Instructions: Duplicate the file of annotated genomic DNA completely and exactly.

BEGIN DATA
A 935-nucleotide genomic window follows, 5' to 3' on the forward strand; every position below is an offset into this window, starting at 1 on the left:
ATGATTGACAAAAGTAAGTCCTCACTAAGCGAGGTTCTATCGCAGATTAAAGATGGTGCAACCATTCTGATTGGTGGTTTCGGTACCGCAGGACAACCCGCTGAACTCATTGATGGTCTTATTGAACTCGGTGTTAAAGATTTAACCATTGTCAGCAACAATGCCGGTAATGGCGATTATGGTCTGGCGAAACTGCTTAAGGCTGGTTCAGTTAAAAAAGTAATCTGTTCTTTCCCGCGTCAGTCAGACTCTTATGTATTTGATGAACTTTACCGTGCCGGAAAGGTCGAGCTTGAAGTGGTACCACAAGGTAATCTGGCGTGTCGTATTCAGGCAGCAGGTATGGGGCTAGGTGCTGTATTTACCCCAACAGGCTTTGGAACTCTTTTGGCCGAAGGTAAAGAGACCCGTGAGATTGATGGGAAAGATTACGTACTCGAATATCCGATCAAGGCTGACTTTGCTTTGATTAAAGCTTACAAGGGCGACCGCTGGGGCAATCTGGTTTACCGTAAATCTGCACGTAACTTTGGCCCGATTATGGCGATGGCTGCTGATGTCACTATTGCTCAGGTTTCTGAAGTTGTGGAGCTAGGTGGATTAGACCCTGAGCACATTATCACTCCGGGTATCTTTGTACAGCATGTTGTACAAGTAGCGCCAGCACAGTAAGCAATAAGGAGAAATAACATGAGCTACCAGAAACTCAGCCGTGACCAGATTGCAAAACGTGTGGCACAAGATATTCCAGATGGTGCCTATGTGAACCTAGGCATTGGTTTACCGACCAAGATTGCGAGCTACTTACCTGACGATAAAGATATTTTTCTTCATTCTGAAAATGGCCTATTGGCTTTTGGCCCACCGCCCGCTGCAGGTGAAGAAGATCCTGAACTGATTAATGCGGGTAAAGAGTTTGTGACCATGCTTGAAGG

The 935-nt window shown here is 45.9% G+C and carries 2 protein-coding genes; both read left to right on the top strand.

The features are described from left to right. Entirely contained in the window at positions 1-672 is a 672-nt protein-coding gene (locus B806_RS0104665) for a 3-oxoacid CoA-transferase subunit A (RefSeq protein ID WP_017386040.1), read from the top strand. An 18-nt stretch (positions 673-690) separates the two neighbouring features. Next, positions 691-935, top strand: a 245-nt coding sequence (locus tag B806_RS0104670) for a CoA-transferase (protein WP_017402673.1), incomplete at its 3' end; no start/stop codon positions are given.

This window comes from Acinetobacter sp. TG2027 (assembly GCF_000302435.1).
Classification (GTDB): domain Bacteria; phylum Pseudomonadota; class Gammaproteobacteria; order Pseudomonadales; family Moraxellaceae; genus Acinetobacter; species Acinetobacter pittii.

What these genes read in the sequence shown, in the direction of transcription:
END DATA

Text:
A 935-nucleotide genomic window follows, 5' to 3' on the forward strand; every position below is an offset into this window, starting at 1 on the left:
ATGATTGACAAAAGTAAGTCCTCACTAAGCGAGGTTCTATCGCAGATTAAAGATGGTGCAACCATTCTGATTGGTGGTTTCGGTACCGCAGGACAACCCGCTGAACTCATTGATGGTCTTATTGAACTCGGTGTTAAAGATTTAACCATTGTCAGCAACAATGCCGGTAATGGCGATTATGGTCTGGCGAAACTGCTTAAGGCTGGTTCAGTTAAAAAAGTAATCTGTTCTTTCCCGCGTCAGTCAGACTCTTATGTATTTGATGAACTTTACCGTGCCGGAAAGGTCGAGCTTGAAGTGGTACCACAAGGTAATCTGGCGTGTCGTATTCAGGCAGCAGGTATGGGGCTAGGTGCTGTATTTACCCCAACAGGCTTTGGAACTCTTTTGGCCGAAGGTAAAGAGACCCGTGAGATTGATGGGAAAGATTACGTACTCGAATATCCGATCAAGGCTGACTTTGCTTTGATTAAAGCTTACAAGGGCGACCGCTGGGGCAATCTGGTTTACCGTAAATCTGCACGTAACTTTGGCCCGATTATGGCGATGGCTGCTGATGTCACTATTGCTCAGGTTTCTGAAGTTGTGGAGCTAGGTGGATTAGACCCTGAGCACATTATCACTCCGGGTATCTTTGTACAGCATGTTGTACAAGTAGCGCCAGCACAGTAAGCAATAAGGAGAAATAACATGAGCTACCAGAAACTCAGCCGTGACCAGATTGCAAAACGTGTGGCACAAGATATTCCAGATGGTGCCTATGTGAACCTAGGCATTGGTTTACCGACCAAGATTGCGAGCTACTTACCTGACGATAAAGATATTTTTCTTCATTCTGAAAATGGCCTATTGGCTTTTGGCCCACCGCCCGCTGCAGGTGAAGAAGATCCTGAACTGATTAATGCGGGTAAAGAGTTTGTGACCATGCTTGAAGG

The 935-nt window shown here is 45.9% G+C and carries 2 protein-coding genes; both read left to right on the top strand.

The features are described from left to right. Entirely contained in the window at positions 1-672 is a 672-nt protein-coding gene (locus B806_RS0104665) for a 3-oxoacid CoA-transferase subunit A (RefSeq protein ID WP_017386040.1), read from the top strand. An 18-nt stretch (positions 673-690) separates the two neighbouring features. Next, positions 691-935, top strand: a 245-nt coding sequence (locus tag B806_RS0104670) for a CoA-transferase (protein WP_017402673.1), incomplete at its 3' end; no start/stop codon positions are given.

This window comes from Acinetobacter sp. TG2027 (assembly GCF_000302435.1).
Classification (GTDB): domain Bacteria; phylum Pseudomonadota; class Gammaproteobacteria; order Pseudomonadales; family Moraxellaceae; genus Acinetobacter; species Acinetobacter pittii.

What these genes read in the sequence shown, in the direction of transcription: